Monday, April 2, 2012

RESTEasy Interceptors

RESTEasy can intercept JAX-RS invocations and route them through listener-like objects called interceptors. There are four interception points on the server side:
  • wrapping around MessageBodyWriter invocations
  • wrapping around MessageBodyReader invocations
  • through pre-processors, which intercept the incoming request before unmarshalling occurs
  • through post-processors, which are invoked immediately after the JAX-RS method finishes 
An interceptor can be very useful to implement crosscutting concerns such as logging and security. Although interceptors are not as powerful as Aspect Oriented Programming (AOP) - (e.g. no type-safety or debugging) , they still offer a quick way to create more compact and maintainable code.

In this article I will describe how to use RESTEasy interceptors to log incoming requests into a REST API.

I am currently using RESTEasy to expose HealthCare web services for consumption by mobiles applications, and there is a need to log transactions for auditing purpose, including for HIPAA compliance.

The first step is to specify in your web.xml file, that you are going to use a new interceptor  - (e.g. named LogInterceptor):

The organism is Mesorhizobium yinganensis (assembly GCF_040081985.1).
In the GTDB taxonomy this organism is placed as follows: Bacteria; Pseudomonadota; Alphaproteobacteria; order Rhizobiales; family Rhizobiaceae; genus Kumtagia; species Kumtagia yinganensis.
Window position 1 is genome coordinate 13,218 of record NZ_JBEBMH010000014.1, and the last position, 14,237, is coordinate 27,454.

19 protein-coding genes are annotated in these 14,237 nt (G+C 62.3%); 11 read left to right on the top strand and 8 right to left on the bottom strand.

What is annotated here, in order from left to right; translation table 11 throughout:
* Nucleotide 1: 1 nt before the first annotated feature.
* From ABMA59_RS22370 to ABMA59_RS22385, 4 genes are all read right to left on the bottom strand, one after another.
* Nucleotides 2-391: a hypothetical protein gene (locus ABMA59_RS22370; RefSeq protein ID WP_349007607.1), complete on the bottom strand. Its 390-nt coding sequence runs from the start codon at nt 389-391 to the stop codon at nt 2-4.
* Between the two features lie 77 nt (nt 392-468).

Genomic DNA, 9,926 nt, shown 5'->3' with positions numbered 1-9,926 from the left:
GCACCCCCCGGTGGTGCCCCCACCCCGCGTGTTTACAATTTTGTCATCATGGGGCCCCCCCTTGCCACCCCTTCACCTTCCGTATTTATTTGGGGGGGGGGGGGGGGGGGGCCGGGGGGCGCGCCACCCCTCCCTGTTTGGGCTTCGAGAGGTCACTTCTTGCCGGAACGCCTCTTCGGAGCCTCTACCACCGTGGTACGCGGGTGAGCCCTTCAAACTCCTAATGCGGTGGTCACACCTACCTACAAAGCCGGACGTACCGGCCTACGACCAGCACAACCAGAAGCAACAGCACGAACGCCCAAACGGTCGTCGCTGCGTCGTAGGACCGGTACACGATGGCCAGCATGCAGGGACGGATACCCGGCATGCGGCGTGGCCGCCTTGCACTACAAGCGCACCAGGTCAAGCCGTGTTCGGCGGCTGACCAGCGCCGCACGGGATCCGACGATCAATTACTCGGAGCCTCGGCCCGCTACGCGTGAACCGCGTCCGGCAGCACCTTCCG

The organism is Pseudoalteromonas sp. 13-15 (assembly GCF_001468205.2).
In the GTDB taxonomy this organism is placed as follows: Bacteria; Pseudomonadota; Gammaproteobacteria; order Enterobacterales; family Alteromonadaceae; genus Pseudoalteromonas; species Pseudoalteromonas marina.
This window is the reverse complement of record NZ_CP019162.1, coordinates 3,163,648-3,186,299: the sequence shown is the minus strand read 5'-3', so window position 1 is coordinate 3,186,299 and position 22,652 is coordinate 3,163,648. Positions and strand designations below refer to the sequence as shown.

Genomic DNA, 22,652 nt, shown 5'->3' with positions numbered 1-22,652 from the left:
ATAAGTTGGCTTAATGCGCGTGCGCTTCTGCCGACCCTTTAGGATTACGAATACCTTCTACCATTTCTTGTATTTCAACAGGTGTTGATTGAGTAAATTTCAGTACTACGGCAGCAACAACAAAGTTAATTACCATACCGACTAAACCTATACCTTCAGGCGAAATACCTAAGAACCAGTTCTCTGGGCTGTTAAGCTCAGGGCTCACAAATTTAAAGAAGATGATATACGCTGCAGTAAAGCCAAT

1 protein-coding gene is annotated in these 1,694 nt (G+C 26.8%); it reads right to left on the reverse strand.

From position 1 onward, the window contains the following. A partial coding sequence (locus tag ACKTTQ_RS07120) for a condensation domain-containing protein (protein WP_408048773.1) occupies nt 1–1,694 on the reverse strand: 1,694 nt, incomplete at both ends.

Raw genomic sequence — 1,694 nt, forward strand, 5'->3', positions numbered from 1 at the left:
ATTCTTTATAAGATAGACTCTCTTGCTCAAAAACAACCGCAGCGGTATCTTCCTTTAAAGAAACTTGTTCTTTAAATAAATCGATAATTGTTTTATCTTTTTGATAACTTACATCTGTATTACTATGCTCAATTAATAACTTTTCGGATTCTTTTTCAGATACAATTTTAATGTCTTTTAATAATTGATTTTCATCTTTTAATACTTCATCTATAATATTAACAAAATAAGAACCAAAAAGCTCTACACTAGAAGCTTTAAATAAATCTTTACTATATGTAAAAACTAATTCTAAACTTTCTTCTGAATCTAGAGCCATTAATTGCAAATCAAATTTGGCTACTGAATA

Then you create the corresponding java class for LogInterceptor:
import javax.servlet.http.HttpServletRequest;

import org.jboss.resteasy.annotations.interception.ServerInterceptor;
import org.jboss.resteasy.core.ResourceMethod;
import org.jboss.resteasy.core.ServerResponse;
import org.jboss.resteasy.spi.HttpRequest;
import org.jboss.resteasy.spi.interception.PreProcessInterceptor;
import org.jboss.resteasy.spi.Failure;

public class LogInterceptor implements PreProcessInterceptor {
 // An handler to the Transaction log
 private static final Logger translog = Logger.getLogger(JNDIMessageLoggingHandler.class);

 // Getting the request as a context
 @Context HttpServletRequest request;

 public ServerResponse preProcess(HttpRequest arg0, ResourceMethod method) throws Failure, WebApplicationException {
  final TransactionLogEntry transactionLogEntry = new TransactionLogEntry(Long.toString(Thread.currentThread().getId()),

In this example, the TransactionLogEntry constructor takes :
  • a transaction ID
  • a timestamp
  • the client that initiated the request  (e.g. request.getRemoteAddr()+":"+request.getRemotePort())
  • the request URL
but you can also log additional information such as the body content of POST requests (storing XML or JSON content).


Anonymous said...

Thank you for the example. How would you log the body of a POST request?

Anonymous said...

Thanks - how could you extend this interceptor to also log execution time? Something along the lines of wrapping around a proceed() to capture start/end times.